Monday, August 29, 2016

Exploring Kazakhstan: A Semester Abroad in Almaty

Midshipman 2nd Class Ian Best writes about his experiences during a semester spent studying abroad in Kazakhstan. 

As the ninth largest country in the world with a population slightly over 17 million, Kazakhstan plays an important role in the world. From a historical perspective, this central Asian country has formed the geological and cultural bridge between Europe and Asia for centuries. Traders on the Silk Road in Kazakhstan exchanged beliefs, information, and practices between these two continents.

Today, Kazakhstan continues to serve as a bridge between many countries and has an expanded influence on international politics. Of additional importance, Kazakhstani culture shares many similarities with that of the Russian tradition, including the widespread use of the Russian language.

The Naval Academy provided me the unique opportunity to spend the spring semester of the 2016 academic year in Almaty, the former capital of Kazakhstan and its current largest city. Abroad, I balanced my studies with practical experience in an effort to both appreciate the cultural and political significance of Kazakhstan and to improve my Russian language abilities.

Photo courtesy of MIDN 2/C Ian Best

In Almaty, I attended classes at Kazakhstan National University in the International Relations Department through the American Councils Study Abroad Program. I studied Russian four days a week with Kazakh professors. They focused on phonetics, grammar, reading, and writing. Each day presented a new challenge: sometime my fellow classmates and I would present Russian articles and stories we had read, other times we would discuss new vocabulary and grammar.

My personal favorite topic was Russian idioms. Russian language is extremely rich; it is filled with sayings and expressions with fascinating historical contexts. I did my best to learn as many different idioms as I could so as to better understand the underlying Russian cultural significance and be able to converse more colloquially with the locals.

On Fridays, the American students studied Kazakh language, history, and politics. This was a particularly interesting opportunity for my classmates and me, as Kazakh is a Turkish-based language and shares very few similarities with Russian. We also learned in this class the important role Kazakhstan plays as a key nation in Central Asia and how it balances its many competing foreign influences.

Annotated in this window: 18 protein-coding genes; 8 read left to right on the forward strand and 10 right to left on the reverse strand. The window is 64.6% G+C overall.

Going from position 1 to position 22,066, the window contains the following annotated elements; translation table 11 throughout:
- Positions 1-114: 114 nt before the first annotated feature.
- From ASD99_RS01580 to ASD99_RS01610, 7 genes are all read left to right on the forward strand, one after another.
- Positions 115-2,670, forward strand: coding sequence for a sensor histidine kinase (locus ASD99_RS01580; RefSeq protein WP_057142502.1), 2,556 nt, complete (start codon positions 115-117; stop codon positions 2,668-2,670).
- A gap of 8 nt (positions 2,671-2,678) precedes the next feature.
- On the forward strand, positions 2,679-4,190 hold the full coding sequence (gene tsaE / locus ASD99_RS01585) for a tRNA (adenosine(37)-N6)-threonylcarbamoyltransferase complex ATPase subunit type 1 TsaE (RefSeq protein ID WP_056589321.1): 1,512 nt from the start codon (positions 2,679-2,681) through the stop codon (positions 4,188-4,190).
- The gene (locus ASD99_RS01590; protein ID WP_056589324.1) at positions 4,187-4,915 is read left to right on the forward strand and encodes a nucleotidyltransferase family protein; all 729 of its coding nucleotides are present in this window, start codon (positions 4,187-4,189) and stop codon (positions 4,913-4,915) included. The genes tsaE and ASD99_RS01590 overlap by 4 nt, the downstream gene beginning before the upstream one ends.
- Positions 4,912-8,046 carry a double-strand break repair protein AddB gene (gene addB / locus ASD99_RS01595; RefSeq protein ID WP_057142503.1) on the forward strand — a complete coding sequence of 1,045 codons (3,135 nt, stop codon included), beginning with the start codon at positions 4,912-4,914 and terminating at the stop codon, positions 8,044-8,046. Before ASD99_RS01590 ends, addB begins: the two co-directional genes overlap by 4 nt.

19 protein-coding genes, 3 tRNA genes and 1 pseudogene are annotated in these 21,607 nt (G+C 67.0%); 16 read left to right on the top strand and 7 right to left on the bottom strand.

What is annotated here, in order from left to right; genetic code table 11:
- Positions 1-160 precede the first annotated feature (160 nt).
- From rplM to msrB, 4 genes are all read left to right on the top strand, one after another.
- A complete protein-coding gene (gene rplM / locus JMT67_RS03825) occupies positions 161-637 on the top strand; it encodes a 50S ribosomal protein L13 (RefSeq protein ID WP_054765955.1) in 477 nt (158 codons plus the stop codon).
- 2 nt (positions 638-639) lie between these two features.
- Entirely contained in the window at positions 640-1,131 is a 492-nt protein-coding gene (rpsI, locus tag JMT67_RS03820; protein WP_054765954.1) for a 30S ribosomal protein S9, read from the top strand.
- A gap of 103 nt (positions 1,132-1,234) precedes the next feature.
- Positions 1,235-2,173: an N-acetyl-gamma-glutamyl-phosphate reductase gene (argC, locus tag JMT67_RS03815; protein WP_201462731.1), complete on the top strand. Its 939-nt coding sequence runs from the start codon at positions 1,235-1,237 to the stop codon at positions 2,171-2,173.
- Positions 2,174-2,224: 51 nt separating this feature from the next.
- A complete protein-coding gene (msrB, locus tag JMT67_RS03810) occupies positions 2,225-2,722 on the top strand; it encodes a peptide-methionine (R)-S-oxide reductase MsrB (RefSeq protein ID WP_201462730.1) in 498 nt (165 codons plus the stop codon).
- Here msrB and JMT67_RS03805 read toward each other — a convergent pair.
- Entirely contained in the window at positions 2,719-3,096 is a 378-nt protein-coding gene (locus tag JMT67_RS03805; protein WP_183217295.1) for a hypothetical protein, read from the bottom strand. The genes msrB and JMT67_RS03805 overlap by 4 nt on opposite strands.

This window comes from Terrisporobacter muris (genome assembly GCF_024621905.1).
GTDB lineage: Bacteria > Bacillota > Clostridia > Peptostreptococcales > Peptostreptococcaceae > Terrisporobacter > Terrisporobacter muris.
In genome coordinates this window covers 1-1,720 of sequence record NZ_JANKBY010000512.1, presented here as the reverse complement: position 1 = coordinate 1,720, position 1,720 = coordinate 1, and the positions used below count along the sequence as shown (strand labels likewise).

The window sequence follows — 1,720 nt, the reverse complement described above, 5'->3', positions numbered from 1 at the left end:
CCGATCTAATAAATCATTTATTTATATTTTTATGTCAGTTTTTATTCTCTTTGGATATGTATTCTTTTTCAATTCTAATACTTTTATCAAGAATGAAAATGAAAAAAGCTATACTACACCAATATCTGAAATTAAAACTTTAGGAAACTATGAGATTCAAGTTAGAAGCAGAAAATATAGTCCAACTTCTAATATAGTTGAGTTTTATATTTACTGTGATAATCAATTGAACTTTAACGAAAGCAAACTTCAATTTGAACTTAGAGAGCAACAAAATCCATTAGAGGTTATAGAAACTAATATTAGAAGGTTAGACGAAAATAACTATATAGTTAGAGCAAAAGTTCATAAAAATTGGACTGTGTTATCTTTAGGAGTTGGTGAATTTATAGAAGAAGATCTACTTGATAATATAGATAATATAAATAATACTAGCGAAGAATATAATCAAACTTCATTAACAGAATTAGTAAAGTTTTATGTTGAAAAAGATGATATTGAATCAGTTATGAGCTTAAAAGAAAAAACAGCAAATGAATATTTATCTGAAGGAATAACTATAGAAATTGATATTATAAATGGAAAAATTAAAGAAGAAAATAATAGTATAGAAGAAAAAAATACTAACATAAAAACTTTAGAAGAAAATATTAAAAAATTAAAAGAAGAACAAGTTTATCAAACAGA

Photo courtesy of MIDN 2/C Ian Best

But I did more than schoolwork. I often took advantage of the spectacular neighboring mountains by skiing or hiking through the foothills. West Point cadets Joseph Woolfork and Tyler Payne and I organized several trips with local tour guides. One trip, for example, found us summiting a mountain. On another, we hiked to a remote point in the hills to visit a century-old yet still functioning monastery.

Other excursions were directly sponsored by American Councils. Once a week, we would visit a site of cultural and often historical significance, ranging from museums to parks to falconry demonstrations. Toward the end of the semester, we traveled to Northern Kazakhstan to visit the cities of Karaganda, Pavlodar, and most importantly the capital Astana.

Each excursion provided excellent opportunities to practice Russian language and gain a better appreciation of Kazakhstan. I enjoyed applying the language skills I was learning in class to real-world situations. I could simultaneously expand my vocabulary and gain a deeper appreciation for this incredible country.

Photo courtesy of MIDN 2/C Ian Best

Not every midshipman is afforded the opportunity to directly experience another country for an entire semester. I will never forget my time abroad and will remain forever grateful to the staff members of the International Programs Office at USNA.

Not only will I fondly remember the incredible people I met overseas and the amazing adventures I had, but I will also apply the cultural and lingual experience I gained in my future career as a naval officer. I hope to bridge cultural gaps during my military career and ultimately bring diverging cultures into closer understanding to strengthen international partnerships.

1 comment:

  1. Kazakhstan is a beautiful country. You were lucky to be there on your study tour.


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